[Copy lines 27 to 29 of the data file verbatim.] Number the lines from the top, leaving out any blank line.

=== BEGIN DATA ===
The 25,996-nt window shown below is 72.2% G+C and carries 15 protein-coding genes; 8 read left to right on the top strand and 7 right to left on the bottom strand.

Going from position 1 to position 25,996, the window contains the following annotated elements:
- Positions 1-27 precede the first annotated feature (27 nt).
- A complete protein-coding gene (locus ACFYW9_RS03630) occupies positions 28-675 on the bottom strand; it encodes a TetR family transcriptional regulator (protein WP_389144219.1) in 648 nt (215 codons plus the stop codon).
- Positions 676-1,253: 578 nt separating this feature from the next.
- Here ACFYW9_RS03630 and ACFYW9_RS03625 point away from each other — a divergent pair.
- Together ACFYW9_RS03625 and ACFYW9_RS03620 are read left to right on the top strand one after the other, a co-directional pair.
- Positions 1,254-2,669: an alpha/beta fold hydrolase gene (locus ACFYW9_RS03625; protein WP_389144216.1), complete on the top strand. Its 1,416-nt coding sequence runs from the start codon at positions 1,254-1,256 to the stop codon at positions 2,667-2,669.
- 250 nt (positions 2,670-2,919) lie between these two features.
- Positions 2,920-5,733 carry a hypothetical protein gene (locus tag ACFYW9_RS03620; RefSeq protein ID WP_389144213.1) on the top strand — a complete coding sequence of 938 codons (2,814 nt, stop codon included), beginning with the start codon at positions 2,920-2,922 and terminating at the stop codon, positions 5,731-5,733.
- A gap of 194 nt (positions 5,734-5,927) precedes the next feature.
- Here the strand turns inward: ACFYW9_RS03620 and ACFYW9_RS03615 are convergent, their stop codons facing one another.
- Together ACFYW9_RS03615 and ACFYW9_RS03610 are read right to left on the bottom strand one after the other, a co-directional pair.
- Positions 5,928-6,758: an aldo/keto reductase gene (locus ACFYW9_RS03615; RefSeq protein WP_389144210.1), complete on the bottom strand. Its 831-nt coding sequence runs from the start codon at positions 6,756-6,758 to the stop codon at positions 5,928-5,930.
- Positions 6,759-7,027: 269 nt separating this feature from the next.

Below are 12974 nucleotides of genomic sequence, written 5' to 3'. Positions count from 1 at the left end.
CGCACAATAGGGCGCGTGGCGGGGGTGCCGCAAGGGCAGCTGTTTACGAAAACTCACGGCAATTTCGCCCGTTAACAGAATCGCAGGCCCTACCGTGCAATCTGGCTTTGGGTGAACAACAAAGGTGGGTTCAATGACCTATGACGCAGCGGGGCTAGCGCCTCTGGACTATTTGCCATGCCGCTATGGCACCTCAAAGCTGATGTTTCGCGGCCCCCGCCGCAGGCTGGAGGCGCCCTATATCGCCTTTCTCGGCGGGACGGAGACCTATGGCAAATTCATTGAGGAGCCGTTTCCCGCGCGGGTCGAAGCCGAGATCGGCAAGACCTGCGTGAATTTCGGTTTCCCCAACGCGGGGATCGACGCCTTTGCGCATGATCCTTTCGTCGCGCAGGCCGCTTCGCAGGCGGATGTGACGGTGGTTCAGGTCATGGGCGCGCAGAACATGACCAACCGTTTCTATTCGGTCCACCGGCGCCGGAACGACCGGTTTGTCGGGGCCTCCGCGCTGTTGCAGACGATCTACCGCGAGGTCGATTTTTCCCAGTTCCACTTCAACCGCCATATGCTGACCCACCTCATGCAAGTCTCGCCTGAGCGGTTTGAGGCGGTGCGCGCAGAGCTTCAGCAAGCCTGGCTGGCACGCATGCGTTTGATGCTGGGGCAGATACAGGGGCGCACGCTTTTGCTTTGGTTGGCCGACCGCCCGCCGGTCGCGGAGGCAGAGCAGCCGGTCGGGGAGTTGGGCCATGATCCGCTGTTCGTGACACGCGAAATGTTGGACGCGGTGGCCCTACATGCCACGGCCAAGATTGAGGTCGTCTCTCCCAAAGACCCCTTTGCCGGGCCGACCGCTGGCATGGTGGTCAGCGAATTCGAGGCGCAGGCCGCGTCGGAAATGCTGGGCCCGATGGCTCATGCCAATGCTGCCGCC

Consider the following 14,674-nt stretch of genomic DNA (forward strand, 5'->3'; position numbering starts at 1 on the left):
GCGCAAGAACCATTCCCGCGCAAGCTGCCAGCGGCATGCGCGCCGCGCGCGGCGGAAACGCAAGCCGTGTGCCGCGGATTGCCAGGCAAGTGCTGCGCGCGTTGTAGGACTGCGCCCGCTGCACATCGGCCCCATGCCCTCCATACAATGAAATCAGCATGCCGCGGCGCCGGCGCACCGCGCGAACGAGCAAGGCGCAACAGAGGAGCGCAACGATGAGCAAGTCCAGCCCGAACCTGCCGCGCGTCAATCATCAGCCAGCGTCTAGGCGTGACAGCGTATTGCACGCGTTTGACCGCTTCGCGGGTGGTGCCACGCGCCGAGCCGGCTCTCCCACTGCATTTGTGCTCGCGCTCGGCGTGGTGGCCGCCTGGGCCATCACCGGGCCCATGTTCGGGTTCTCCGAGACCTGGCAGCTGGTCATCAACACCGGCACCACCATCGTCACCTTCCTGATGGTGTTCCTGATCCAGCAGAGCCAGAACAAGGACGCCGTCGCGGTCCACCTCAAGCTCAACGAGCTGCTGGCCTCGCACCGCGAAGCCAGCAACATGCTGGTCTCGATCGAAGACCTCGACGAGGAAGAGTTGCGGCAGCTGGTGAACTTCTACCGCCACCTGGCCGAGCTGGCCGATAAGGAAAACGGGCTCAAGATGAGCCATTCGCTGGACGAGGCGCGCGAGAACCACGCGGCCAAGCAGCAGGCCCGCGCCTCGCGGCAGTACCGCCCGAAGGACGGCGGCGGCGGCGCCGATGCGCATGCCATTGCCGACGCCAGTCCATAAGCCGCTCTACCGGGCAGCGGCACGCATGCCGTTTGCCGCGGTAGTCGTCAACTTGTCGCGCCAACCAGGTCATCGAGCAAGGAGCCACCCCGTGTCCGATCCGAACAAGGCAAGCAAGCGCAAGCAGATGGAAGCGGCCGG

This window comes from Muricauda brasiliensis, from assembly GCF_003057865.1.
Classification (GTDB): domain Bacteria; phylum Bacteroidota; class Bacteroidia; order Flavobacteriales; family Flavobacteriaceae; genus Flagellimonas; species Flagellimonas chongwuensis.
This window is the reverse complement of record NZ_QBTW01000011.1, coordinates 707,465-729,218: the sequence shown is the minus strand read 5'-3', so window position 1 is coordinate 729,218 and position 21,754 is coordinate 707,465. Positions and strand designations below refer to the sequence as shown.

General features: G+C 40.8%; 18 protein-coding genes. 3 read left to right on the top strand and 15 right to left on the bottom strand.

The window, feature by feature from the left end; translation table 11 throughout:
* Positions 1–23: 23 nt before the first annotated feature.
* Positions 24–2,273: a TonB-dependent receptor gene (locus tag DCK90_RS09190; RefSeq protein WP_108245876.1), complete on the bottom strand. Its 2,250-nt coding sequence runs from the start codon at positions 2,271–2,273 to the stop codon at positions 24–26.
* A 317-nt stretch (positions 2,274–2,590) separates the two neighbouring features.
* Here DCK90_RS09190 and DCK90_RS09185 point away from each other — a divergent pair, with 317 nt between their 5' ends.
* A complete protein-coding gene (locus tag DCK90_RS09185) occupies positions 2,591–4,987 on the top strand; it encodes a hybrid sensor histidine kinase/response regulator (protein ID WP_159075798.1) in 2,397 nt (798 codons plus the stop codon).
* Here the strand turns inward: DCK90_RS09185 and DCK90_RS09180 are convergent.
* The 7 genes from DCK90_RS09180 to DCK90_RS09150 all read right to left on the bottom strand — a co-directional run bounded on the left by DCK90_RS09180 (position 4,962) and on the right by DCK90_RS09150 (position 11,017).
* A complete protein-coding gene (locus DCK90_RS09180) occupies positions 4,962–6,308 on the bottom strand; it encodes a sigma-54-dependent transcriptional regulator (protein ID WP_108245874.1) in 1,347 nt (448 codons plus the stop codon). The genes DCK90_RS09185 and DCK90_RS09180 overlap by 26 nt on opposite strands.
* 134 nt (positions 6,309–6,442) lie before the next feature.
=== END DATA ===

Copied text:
* A 317-nt stretch (positions 2,274–2,590) separates the two neighbouring features.
* Here DCK90_RS09190 and DCK90_RS09185 point away from each other — a divergent pair, with 317 nt between their 5' ends.
* A complete protein-coding gene (locus tag DCK90_RS09185) occupies positions 2,591–4,987 on the top strand; it encodes a hybrid sensor histidine kinase/response regulator (protein ID WP_159075798.1) in 2,397 nt (798 codons plus the stop codon).